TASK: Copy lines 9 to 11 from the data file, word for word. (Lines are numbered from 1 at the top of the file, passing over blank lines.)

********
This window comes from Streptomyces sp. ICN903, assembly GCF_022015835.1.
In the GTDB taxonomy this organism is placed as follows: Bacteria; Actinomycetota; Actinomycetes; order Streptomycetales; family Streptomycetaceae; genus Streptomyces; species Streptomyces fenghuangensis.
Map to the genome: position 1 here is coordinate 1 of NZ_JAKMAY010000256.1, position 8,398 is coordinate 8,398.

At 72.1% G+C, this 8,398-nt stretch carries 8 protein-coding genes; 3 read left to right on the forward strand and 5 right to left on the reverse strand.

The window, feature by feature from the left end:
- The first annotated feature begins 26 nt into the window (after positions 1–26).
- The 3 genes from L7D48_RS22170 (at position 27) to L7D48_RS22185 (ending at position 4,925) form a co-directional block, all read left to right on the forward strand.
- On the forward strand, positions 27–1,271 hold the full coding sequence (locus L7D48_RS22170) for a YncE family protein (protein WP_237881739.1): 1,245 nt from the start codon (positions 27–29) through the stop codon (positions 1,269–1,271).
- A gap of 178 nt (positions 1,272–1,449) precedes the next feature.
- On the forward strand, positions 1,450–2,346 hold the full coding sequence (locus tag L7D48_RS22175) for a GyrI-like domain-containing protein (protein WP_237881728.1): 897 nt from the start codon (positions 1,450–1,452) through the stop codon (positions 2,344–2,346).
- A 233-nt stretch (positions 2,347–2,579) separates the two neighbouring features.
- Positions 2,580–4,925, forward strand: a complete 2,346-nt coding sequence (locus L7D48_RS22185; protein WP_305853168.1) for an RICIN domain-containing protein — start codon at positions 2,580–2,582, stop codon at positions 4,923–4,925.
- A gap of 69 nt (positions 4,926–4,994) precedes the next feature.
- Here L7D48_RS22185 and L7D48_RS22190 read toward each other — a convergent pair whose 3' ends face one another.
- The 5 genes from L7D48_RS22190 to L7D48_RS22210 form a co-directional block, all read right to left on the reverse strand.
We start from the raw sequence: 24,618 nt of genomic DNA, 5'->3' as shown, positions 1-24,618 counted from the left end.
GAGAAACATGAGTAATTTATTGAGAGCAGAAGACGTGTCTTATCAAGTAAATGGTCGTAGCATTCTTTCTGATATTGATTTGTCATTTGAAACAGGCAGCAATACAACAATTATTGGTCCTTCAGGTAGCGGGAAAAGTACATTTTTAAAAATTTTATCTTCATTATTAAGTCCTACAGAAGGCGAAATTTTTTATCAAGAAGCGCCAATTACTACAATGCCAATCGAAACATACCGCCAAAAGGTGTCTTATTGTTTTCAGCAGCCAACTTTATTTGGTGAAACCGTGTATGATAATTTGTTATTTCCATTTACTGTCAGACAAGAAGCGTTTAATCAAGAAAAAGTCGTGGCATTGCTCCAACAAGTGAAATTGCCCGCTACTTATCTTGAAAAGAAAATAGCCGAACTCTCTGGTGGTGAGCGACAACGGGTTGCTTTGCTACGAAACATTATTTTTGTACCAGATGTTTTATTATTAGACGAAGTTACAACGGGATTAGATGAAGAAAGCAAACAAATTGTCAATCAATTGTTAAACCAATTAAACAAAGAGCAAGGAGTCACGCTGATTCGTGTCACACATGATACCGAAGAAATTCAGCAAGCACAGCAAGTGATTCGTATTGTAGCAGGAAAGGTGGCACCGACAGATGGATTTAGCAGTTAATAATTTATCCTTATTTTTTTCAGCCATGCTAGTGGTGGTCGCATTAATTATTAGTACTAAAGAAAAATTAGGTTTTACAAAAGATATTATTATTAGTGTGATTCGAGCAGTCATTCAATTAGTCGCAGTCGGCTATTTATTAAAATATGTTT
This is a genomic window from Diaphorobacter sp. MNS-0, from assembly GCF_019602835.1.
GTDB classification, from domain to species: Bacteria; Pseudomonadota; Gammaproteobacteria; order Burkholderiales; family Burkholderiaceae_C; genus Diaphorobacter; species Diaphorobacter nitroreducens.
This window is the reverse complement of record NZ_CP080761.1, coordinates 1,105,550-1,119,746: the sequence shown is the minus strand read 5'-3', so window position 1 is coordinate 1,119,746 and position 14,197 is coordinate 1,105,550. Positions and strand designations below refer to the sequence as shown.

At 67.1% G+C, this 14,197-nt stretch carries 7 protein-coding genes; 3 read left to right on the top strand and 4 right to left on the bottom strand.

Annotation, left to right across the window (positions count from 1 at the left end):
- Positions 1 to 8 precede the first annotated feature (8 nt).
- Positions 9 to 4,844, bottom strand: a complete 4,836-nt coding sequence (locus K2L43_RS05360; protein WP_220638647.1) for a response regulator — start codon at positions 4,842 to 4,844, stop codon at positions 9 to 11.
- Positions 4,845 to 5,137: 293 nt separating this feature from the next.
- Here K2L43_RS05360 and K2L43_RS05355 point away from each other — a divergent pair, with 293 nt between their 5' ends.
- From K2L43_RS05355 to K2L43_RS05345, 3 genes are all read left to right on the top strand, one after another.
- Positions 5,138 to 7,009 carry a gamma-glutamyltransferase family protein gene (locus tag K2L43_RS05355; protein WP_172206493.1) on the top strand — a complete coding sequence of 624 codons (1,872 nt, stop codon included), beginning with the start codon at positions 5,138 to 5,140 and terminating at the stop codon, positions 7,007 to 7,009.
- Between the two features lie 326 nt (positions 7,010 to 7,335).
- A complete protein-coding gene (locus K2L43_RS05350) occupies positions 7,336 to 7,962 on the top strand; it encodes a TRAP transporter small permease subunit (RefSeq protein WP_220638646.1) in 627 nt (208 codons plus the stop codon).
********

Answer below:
- A gap of 178 nt (positions 1,272–1,449) precedes the next feature.
- On the forward strand, positions 1,450–2,346 hold the full coding sequence (locus tag L7D48_RS22175) for a GyrI-like domain-containing protein (protein WP_237881728.1): 897 nt from the start codon (positions 1,450–1,452) through the stop codon (positions 2,344–2,346).
- A 233-nt stretch (positions 2,347–2,579) separates the two neighbouring features.